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UBC Theses and Dissertations

A novel model to evaluate the fatigue resistance of NiTi instruments : rotational and axial movement at body temperature Baird, Evan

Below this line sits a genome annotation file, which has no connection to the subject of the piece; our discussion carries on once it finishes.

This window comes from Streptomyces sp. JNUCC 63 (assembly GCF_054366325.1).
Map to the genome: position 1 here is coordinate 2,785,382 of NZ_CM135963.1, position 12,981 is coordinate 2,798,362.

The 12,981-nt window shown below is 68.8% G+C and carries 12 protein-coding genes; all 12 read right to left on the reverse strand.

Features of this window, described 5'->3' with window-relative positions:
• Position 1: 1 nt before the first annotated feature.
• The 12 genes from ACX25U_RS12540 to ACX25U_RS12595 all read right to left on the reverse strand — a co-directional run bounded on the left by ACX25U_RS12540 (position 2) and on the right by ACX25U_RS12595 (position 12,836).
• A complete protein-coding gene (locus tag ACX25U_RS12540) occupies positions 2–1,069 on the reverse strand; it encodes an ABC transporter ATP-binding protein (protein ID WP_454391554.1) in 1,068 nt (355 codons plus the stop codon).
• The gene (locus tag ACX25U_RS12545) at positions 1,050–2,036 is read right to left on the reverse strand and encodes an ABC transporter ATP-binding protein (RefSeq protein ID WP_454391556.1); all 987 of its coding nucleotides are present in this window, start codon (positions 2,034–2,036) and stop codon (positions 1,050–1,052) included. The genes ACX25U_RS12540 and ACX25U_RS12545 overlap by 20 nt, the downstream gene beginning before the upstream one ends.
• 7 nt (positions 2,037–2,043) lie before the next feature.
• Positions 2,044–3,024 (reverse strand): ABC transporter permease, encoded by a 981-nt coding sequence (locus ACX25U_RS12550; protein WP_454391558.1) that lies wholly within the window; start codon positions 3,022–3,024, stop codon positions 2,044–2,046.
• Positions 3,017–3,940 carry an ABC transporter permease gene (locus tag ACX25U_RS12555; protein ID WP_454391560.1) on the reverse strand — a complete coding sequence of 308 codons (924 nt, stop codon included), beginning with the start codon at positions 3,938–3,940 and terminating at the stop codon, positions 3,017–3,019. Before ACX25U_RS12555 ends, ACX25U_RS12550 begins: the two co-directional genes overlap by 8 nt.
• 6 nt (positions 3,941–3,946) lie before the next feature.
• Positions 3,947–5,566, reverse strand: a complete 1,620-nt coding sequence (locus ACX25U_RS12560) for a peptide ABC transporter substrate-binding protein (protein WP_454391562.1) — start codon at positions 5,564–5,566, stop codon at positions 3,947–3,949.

Objective: The aim of the study was to develop a model of testing cyclic fatigue resistance of TruNatomy instruments of undergoing rotational and axial movement at body temperature, taking into consideration the size of the canal and location of the curvature. Methods: Prime and Medium files were subjected to cyclic fatigue testing in simulated canals (at 37°C) using a model with either rotational movement only or rotational and axial movement simultaneously. Prime files were tested in 30/.04 and 30/.06 sized canals and Medium files were tested in 38/.04 and 40/.06 sized canals. The location of the curvature was unique for each canal, either in the apical, middle or coronal aspect of the canal. Results: Files tested in the rotation and axial movement groups had a higher number of cycles to failure (NCF) compared to the rotation only group. Prime files had a higher NCF than Medium files. Files tested in apical curvatures had a higher NCF than files tested in middle and coronal curvatures. Conclusion: Since rotational and axial movement of files led to greater fatigue resistance compared to rotational movement alone, future studies on fatigue resistance should implement a model with rotational and axial movement, as it is more comparable to a clinical scenario. Since Prime files had a higher NCF than Medium files, it is important to properly select the file for a particular canal. Apical curvatures led to greater fatigue resistance than curvatures in the coronal and middle third. Therefore, it is important that even when using a very flexible and fatigue resistant file, a proper glide path is developed and a suitable file size is selected when navigating these more coronal curvatures.

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